Does the need to meet quarterly targets mean strategy takes a back seat to expediency? Rupert Harrison, Planning Director at Zeta Global argues that marketers need to acknowledge that not every situation can turn into immediate revenue – and knowing when to message commercially, and when not to, is a careful balancing act.
We live in an increasingly immediate world. In an age where everything is on demand, the desire for instant gratification and real time results has replaced the pursuit of patience. Our lives used to happen in sequence, whereas in our digital world everything happens concurrently. Politicians, corporate leaders and the general public are now regularly accused of adopting a short-term outlook – often seen as detrimental to society, the economy, the environment and human relationships.
Are we seeing a similar mindset taking hold in the world of marketing? The evidence seems to support this view. New IPA analysis has found that 47% of a marketing budget is now spent on short-term activation strategies, up from 31% in 2014. Meanwhile another recent IPA report argues that marketers are put under increasingly short-term pressures that make it “practically impossible for them to do the long-term job”.
But what is causing these competing priorities? The drivers vary depending on the nature of the business, but the impact is very similar.
Public businesses are subject to unrelenting pressure from shareholders to deliver healthy quarterly results. This means they tend to focus on campaign strategies that deliver short term results but have a diminishing impact over time, leading to attrition and reduced effectiveness.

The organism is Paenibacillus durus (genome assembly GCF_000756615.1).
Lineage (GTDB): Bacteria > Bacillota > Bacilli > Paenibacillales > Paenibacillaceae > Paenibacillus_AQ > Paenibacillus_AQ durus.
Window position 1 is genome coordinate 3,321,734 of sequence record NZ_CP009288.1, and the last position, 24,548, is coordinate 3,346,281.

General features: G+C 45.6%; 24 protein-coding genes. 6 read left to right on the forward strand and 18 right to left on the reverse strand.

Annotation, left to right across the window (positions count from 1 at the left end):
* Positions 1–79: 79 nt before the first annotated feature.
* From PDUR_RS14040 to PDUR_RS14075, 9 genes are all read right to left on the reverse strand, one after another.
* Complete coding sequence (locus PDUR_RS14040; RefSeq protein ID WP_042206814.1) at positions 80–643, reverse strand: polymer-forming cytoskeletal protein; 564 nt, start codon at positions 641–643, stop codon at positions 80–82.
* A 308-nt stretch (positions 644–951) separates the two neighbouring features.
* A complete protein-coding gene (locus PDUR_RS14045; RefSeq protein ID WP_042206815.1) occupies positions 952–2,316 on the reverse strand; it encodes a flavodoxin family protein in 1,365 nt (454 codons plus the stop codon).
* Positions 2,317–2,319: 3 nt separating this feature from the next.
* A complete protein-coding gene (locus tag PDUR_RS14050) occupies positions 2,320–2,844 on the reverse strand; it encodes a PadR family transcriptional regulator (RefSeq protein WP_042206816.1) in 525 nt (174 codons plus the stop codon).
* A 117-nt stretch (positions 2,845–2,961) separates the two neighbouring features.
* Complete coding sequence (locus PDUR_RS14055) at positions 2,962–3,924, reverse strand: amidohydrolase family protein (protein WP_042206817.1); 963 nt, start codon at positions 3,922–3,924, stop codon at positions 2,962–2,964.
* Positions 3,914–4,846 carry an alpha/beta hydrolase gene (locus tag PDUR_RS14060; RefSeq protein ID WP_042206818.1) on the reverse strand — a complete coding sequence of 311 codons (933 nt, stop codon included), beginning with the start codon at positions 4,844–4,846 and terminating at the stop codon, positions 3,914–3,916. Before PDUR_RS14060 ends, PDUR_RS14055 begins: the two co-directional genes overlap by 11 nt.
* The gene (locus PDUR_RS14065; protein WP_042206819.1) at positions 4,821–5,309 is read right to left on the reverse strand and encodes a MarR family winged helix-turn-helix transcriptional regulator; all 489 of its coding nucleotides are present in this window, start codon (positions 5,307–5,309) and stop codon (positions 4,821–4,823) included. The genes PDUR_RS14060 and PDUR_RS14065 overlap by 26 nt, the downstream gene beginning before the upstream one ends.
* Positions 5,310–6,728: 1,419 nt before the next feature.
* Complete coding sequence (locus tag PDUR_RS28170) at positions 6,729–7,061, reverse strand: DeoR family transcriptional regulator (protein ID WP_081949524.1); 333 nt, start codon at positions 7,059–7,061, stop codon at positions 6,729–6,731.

Meanwhile smaller business will often adopt similar short term strategies, but for different reasons. The need to rapidly acquire new customers and gain momentum can mean that firms under invest in nurturing and retaining those customers – despite the critical role this stage of engagement plays in building repeat transactions, loyalty, and advocacy.
In both cases this leads to a tendency for marketers to measure short-term results and ignore more long-term engagement metrics that show how inclined a customer is to purchase time and time again. The result? Attrition, churn, and ultimately the erosion of brand equity.
So, what can companies do to create a more balanced approach?
Balancing short-term business results with long-term brand loyalty
Companies need to have an effective CRM system in place, allowing them to capture valuable engagement insights from touch-points across the whole customer journey. This enables them to build a clear picture of how customers interact with a brand before, during and after the point of transaction, helping them understand how to effectively build long term relationships and loyalty with their customer base.
The latest IPA study suggests that the best campaigns have a 60:40 ratio of long-term customer engagement and brand building versus short-term sales activation.
For many brands this is easier said than done – without the right systems in place it is significantly more difficult to demonstrate an ROI for campaigns that take place after the transaction. But to ignore the longer term picture will inevitably have a damaging effect on business performance and long terms profits.
Customer experience: more than just lip service
Customer experience is increasingly accepted as the point of convergence between the short-term target of driving immediate sales and the longer-term goal of fostering loyalty through repeat sales – the sweet spot between customer and business needs.